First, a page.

Matrox Marvel G200

by Anand Lal Shimpi on September 27, 1998 6:25 PM EST
There are two obvious ways to tackle any problem, the right and the wrong way.  Recently, multifunction cards have been tackled in blatantly incorrect manners, often times offering little more over the competition other than an inflated price and highly unsupported drivers.  Starting off at the definition of a multifunction device and ending with a feature overview, let's find out if Matrox managed to break tradition with their newest multifunction video card, the Marvel G200-TV.  Matrox Marvel G200-TV

Defining a Multifunction Device

What is a multifunction device?  As the name implies, it is a device which can perform a multitude of functions.  In this particular case, we'll be talking about a multifunction video device which performs not only the basic graphics acceleration tasks but also allows for numerous other options normally unavailable in a single card or even on a home PC. 

Will History Repeat Itself?

The basic reason for creating a multifunction device is to have a single product, which would occupy a single expansion slot, that would excel in one or more areas giving the device the edge over the competition in its specific market.   Not only does a multifunction device conserve space, the theory behind its creation states that it should also be cheaper than going out and purchasing a single card for every single function of this device. 

At the most basic levels, creating a multifunction device isn't a difficult task at all, many video card manufacturers tackled this option early on by adding in TV-Output and in the case of manufacturers like Canopus, even Video Input on some of their products.  The inherent problem with creating a multifunction device such as a video card is that while the card may offer excellent 2D performance for example, often times the performance and quality of some of its other features will be below average or even unacceptable for normal usage.  This essentially defeats the purpose of having a multifunction video card, as an example, the Diamond Viper V550 can be classified as a multifunction video card, however, in spite of its outstanding 2D/3D performance, its TV-Output is horrible in comparison to stand alone TV-Output cards as well as other multifunction devices of its class.  So in terms of actual quality, Diamond's V550 isn't that great of a multifunction video card making it a really expensive 2D/3D accelerator with an extra port on it.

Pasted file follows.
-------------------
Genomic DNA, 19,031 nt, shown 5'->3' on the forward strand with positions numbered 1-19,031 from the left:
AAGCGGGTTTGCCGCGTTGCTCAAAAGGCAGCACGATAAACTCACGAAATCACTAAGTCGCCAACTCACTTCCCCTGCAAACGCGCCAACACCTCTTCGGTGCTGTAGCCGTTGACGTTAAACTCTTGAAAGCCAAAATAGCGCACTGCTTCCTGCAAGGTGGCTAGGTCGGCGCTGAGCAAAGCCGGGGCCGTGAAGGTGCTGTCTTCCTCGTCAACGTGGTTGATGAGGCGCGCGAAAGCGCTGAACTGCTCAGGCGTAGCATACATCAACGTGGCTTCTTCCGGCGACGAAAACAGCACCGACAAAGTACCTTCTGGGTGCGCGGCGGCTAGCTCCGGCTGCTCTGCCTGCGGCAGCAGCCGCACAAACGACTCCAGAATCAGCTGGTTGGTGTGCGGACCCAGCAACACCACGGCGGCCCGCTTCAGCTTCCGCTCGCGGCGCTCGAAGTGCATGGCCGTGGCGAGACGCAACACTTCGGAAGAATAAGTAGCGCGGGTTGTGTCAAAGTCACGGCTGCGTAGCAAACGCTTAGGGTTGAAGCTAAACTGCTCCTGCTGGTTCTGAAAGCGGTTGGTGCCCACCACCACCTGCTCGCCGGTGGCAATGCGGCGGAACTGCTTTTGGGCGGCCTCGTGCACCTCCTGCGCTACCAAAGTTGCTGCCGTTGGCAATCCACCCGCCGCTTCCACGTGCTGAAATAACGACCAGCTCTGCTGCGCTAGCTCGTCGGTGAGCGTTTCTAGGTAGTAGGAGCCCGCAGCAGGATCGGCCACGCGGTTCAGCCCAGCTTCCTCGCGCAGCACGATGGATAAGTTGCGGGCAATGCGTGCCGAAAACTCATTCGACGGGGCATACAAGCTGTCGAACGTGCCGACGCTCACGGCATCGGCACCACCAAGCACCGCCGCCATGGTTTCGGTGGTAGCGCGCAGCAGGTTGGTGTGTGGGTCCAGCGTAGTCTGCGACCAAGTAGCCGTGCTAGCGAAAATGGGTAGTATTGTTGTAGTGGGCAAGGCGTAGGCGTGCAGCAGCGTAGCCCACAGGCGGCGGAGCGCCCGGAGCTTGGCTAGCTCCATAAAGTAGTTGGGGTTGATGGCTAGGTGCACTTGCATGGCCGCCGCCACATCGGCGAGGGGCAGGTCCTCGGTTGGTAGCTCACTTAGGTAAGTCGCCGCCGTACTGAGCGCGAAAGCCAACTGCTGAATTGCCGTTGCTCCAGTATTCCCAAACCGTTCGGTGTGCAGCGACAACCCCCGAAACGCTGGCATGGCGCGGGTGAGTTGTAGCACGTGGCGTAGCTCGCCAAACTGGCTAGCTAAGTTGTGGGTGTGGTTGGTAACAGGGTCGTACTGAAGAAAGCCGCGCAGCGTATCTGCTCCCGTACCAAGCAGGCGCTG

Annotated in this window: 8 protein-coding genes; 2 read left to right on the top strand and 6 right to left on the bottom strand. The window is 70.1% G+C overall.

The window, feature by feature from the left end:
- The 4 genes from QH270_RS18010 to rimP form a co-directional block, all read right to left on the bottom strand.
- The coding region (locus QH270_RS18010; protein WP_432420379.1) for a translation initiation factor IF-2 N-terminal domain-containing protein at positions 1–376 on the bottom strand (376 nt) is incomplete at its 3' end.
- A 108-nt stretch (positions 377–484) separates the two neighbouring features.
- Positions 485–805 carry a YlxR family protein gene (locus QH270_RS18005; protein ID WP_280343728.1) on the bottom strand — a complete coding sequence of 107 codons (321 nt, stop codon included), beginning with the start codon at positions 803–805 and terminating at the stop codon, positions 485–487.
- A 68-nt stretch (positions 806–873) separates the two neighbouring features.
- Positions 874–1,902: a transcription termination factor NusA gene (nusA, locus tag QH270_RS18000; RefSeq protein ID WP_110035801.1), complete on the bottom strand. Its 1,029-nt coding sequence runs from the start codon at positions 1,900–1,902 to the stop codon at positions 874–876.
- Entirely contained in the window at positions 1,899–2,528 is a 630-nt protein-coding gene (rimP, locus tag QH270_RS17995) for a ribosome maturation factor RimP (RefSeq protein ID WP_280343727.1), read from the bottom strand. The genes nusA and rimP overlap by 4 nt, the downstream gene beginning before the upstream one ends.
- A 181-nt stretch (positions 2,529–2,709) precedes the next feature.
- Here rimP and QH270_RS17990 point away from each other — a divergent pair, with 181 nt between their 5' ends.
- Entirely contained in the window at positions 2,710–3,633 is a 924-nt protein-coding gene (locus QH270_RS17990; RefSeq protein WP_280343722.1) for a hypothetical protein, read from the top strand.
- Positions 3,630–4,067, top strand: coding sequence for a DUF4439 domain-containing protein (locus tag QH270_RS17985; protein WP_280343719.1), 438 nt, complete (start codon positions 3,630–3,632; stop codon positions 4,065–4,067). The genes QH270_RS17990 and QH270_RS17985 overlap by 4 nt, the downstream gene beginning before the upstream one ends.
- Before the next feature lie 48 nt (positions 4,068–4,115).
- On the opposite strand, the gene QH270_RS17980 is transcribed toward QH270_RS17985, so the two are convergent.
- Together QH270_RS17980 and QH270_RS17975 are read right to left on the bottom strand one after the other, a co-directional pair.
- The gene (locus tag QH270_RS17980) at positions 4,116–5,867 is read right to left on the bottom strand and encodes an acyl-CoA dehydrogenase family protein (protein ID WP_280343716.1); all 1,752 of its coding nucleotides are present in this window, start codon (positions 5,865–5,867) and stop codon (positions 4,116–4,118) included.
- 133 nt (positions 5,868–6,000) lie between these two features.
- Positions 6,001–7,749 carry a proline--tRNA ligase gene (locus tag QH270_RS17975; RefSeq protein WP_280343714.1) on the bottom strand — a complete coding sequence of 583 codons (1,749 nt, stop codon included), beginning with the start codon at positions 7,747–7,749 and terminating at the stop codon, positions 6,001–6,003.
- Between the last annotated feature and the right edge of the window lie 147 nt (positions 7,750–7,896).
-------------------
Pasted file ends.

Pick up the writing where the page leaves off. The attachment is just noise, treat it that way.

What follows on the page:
There haven't been too many successes in creating a multifunction video card, one of the most recent ones has been the Canopus Total3D 128V which featured an excellent TV-Output as well as Video-Input, something which had not been done with a mainstream video card prior to Canopus' intervention in the industry.  At the same time we can point out a distinctive failure, such as the ATI All in Wonder graphics card which, although it combined a number of products into a single card, refrained from excelling in a single area to the degree necessary for it to be considered a success.

Joining the list of attempts is Matrox with their Marvel G200, what makes the Marvel G200 from any other multifunction video card?  Let's just say that Matrox knows what they're doing...and it shows.

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